Home / Hacking / 'I view it more seriously than Orlando or San Bernardino': Russian hacking a bigger threat to the US than 'any … – Daily Mail

'I view it more seriously than Orlando or San Bernardino': Russian hacking a bigger threat to the US than 'any … – Daily Mail

John McCain criticizes President Donald Trump’s immigration ban, questions his statements on the usage of torture, wonders how parts of his administration are able to function, derides his attacks on the press and pledges to investigate any possible ties the commander-in-chief may have to Russia and Vladmir Putin in a wide-ranging interview. 

In an interview with New York, Senator McCain  reveals that after President Trump defeated Hillary Clinton back in November he was fully prepared to back his fellow party member despite the pair’s contentious relationship in the past, but quickly found himself at odds with the billionaire businessman.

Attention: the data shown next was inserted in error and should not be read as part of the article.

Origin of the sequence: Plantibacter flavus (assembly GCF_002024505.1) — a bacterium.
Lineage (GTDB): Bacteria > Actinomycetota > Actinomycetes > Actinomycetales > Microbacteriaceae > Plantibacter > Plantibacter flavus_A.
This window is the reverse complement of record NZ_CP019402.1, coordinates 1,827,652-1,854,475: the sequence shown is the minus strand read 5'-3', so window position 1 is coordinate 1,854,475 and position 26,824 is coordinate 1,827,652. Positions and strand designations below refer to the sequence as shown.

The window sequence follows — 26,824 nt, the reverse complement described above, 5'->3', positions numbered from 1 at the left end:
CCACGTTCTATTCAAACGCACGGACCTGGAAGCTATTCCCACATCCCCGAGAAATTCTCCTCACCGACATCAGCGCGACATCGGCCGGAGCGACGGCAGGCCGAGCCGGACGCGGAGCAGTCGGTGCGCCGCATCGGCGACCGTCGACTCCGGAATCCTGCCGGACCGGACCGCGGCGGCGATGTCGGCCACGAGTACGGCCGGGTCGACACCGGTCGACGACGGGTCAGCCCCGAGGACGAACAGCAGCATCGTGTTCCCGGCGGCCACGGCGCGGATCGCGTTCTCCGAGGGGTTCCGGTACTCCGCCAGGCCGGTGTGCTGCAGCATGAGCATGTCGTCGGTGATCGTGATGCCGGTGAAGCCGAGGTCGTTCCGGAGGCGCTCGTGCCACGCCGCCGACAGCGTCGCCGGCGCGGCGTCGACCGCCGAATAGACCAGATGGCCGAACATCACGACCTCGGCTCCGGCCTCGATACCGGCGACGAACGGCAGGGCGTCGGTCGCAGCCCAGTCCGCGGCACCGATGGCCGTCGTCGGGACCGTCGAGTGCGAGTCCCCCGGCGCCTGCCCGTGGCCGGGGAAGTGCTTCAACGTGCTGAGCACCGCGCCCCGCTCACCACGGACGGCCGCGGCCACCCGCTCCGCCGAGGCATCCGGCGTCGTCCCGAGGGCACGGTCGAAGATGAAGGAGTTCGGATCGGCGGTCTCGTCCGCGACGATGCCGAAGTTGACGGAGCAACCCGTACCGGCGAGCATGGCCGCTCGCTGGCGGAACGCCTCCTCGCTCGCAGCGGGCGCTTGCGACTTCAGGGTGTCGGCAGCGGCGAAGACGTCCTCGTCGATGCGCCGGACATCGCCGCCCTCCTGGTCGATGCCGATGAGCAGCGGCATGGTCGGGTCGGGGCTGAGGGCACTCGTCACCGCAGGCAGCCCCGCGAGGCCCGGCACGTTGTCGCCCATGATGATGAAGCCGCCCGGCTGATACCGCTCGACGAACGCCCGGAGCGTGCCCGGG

The 80-year-old war hero saves his harshest words however for Russia and leader Vladmir Putin, and says that their decision to hack the recent election was a greater threat to the United States than any recent terror attack.

‘The severity of this issue, the gravity of it, is so consequential because if you succeed in corrupting an election, then you’ve destroyed the foundation of democracy,’ says McCain of the hacking. 

‘So I view it with the utmost seriousness. I view it more seriously than a physical attack. I view it more seriously than Orlando, or San Bernardino.’

He then added: ‘As tragic as that was, the far-reaching consequences of an election hack are certainly far in excess of a single terrorist attack.’